Fill-Em-Up: Refilling Rocks!

Will you join me in refilling as much as possible to reduce waste and help the planet?

Editor’s note: Green Briefs is a regular series of commentaries by eco-leaders on Vashon, presented in The Beachcomber in partnership with The Whole Vashon Project.

In 2022, Vashon-Maury Island waste going to the Cedar Hills Landfill averaged nearly five pounds per person per day, up from nearly four pounds before COVID in 2019.

King County is running out of space for this growing waste, which emits lots of greenhouse gases. Vashon-Maury residents, on average, generate about twice that of the average King County resident. Lots of this waste is single-use plastics and packaging that cannot be recycled.

According to the Wasteberg concept by the Institute for Local Self-Reliance, for every 1 ton of waste we generate, 71 tons of industrial waste are generated before the product even gets to us! These magnitudes astound me, and I hope you will agree: it is time we rethink the way we consume. Lots of this waste is in packaging and it is possible to reduce this with some simple changes to our routine behavior.

One such behavior, refilling, is gaining traction as a way to reduce our material footprints and planetary impact. Although the Zero Waste Hierarchy (Rethink/Redesign-Reduce-Reuse-Recycle/Compost) does not specifically call out Refill, it is actually captured within the top three R’s.

We are making progress here on Vashon-Maury Island with all the growing bulk sections at Vashon Thriftway, IGA, Minglement, and elsewhere. The concept even motivated islander Tracy Chait to form a new business centered around it: Refill Vashon.

You may have read about Refill Vashon in editor Alex Bruell’s article in the Dec. 14, 2023 edition of The Beachcomber (“New tenants create hub for women, artists at Fuller Store”). I recently had the opportunity to visit the Refill Vashon shop at the Fuller Building, in Center, and learn Tracy’s story.

Tracy started out in the fiber arts world showcasing local fiber. She was involved with the Vashon Fiber Shed screening of the film “True Cost” in 2016, and got the bug to start a closed-loop business on the Island. This vision took shape after she visited farmers markets in Costa Rica and elsewhere with refill programs in 2019, and finally became a reality with a booth at our Farmer’s Market last April.

She then moved into a 100-square-foot room at the Fuller store in September of 2023. Due to the positive community response and growth with more than 40 regular customers, she will be moving to a much larger space in the coming months — the former licensing office behind Swiftwater Gallery. Tracy also plans to return to the Farmers Market this coming season.

So how does Refill Vashon work, you ask? Tracy currently focuses on making and selling environmentally friendly, ethically sourced, green, non-food items without wasteful or plastic packaging, including homemade concoctions using lots of locally grown ingredients and sustainable commercial items.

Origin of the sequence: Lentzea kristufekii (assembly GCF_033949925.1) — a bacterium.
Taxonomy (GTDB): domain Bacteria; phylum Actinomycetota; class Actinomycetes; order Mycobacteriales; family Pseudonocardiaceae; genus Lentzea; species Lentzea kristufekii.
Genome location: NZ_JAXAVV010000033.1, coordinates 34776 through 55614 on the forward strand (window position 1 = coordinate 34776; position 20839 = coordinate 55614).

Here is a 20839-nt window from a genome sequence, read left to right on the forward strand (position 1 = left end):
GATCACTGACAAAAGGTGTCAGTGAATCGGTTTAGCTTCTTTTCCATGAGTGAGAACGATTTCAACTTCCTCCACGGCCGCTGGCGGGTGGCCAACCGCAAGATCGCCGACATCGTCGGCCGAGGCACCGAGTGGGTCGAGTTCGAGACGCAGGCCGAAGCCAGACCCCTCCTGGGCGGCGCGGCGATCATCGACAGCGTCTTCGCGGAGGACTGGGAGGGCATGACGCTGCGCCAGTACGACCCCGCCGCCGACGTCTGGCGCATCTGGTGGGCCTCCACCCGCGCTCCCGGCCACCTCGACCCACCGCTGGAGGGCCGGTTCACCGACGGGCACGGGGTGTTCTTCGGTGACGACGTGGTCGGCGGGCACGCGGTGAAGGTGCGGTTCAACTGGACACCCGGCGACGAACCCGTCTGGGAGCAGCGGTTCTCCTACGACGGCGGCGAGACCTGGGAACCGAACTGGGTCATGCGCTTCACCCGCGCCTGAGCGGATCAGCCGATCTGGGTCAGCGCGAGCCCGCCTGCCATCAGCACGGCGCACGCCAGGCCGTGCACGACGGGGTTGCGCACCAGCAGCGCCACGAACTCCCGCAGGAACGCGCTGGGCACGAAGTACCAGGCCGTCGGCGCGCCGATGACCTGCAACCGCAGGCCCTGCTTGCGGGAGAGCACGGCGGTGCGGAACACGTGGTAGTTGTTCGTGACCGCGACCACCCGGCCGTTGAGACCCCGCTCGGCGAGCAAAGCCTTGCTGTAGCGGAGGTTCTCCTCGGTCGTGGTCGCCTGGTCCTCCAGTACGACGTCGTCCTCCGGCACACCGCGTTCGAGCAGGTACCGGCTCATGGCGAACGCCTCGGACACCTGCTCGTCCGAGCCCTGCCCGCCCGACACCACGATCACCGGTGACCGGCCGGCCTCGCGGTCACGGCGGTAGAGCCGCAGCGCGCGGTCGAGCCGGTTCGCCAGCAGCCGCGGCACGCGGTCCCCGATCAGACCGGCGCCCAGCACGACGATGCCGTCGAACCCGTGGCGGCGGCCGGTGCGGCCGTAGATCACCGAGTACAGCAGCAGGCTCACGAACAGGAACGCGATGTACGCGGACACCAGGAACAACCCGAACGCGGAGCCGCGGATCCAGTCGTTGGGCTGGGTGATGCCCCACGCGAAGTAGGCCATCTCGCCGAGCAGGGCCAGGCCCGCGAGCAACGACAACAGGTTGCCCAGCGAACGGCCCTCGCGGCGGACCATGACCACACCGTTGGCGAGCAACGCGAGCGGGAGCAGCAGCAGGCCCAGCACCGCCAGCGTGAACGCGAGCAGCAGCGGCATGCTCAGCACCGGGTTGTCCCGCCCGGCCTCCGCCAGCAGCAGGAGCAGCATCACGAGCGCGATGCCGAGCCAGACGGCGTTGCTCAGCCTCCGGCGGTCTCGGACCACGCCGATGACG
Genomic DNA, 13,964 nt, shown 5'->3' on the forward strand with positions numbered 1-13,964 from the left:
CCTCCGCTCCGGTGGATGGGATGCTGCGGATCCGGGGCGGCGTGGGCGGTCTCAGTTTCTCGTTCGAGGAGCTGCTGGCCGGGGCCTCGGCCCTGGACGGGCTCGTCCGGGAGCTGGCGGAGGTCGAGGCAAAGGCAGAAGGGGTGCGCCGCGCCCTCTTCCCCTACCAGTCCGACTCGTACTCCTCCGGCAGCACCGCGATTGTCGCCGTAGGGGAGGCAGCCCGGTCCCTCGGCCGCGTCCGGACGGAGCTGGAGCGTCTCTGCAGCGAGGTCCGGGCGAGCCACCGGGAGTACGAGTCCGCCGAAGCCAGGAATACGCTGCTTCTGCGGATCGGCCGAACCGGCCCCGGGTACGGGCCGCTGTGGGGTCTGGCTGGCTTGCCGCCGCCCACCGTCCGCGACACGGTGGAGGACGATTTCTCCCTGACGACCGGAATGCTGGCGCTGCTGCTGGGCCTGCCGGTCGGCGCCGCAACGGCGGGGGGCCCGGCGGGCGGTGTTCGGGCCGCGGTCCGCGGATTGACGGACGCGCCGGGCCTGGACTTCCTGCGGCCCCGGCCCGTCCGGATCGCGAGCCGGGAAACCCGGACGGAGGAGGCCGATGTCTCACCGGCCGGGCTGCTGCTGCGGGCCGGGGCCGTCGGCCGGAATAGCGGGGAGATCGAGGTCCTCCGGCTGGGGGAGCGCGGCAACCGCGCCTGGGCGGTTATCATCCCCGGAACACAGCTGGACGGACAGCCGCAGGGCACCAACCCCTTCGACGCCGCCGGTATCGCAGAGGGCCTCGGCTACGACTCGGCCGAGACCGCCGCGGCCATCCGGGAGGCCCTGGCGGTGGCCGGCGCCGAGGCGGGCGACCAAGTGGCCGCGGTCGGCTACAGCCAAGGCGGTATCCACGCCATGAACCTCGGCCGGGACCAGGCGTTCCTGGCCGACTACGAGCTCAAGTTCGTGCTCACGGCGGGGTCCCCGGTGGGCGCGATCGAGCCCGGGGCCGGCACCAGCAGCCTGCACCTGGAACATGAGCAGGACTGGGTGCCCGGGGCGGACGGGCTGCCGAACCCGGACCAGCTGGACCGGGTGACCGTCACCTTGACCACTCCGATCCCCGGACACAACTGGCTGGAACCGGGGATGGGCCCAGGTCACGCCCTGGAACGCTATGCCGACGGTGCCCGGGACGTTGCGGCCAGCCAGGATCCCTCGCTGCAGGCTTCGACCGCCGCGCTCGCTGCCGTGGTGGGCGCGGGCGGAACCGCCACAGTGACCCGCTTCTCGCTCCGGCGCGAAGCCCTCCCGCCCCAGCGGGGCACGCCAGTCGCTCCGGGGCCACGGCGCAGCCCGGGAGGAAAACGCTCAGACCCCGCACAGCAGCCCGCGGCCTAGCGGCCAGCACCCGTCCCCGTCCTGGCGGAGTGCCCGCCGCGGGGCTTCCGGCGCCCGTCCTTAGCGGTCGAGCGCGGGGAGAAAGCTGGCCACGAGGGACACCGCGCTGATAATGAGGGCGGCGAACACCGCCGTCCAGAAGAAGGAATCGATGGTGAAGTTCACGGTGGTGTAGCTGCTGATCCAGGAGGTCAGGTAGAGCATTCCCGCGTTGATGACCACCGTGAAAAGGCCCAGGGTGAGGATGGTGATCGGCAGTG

You can bring your own containers to get them filled with a variety of liquid and solid soaps, lotions, balms, toothpaste, cleaning powders, vinegars, and related materials. Tracy purchases liquid items in bulk (returnable 30–50-gallon barrels stored in her garage) and dispenses them to customers in their reusable containers from smaller 1-2-gallon jugs that fit better in her shop than the barrels.

Refill Vashon also carries a variety of household non-plastic items, including brushes, reusable (cloth) paper towels, and many others. Tracy stocks more than 30 refillable items from environmentally responsible suppliers.

What motivates Tracy to do this? She started out wanting more environmental accountability for herself and environmentally responsible options for her family. As the mother of three kids, a former high school teacher and someone active in the school district’s FamilyLink program, she took her kids on a field trip to Cedar Grove Compost, followed by a homeschool project weighing and classifying their garbage.

When COVID hit, she did not feel good about the sheer volume of stuff people were ordering online, and she wanted to provide a local resource to minimize all the packaging.

What criteria does she use for her product line? They must be durable goods that last, made of sustainable materials, more concentrated (with no fillers), refillable with minimal to no packaging, do not contain petroleum products (including paraffins, plastics, etc.), locally sourced and handmade (if possible), and containing forest certified wood, to list a few of the highlights.

And why should we follow a Zero Waste approach? For many reasons. The top two on my list: to conserve resources and heal the earth for future generations.

It’s ultimately down to our behavior: Our choices, and, related, government policy — who we choose to lead us in enacting environmentally sound legislation and policy. Living a perfectly zero-waste life is challenging or not possible for many of us. It is, however, possible to take small steps along the path toward sustainability, and refilling really works.

Will you join me in refilling as much as possible to reduce waste and help the planet?

Steve Bergman is a geologist, Zero Waste Vashon board member and Whole Vashon Project advisor.

This article has been corrected. A previous version inaccurately cited the creator of the “Wasteberg” concept and misidentified the local store Minglement.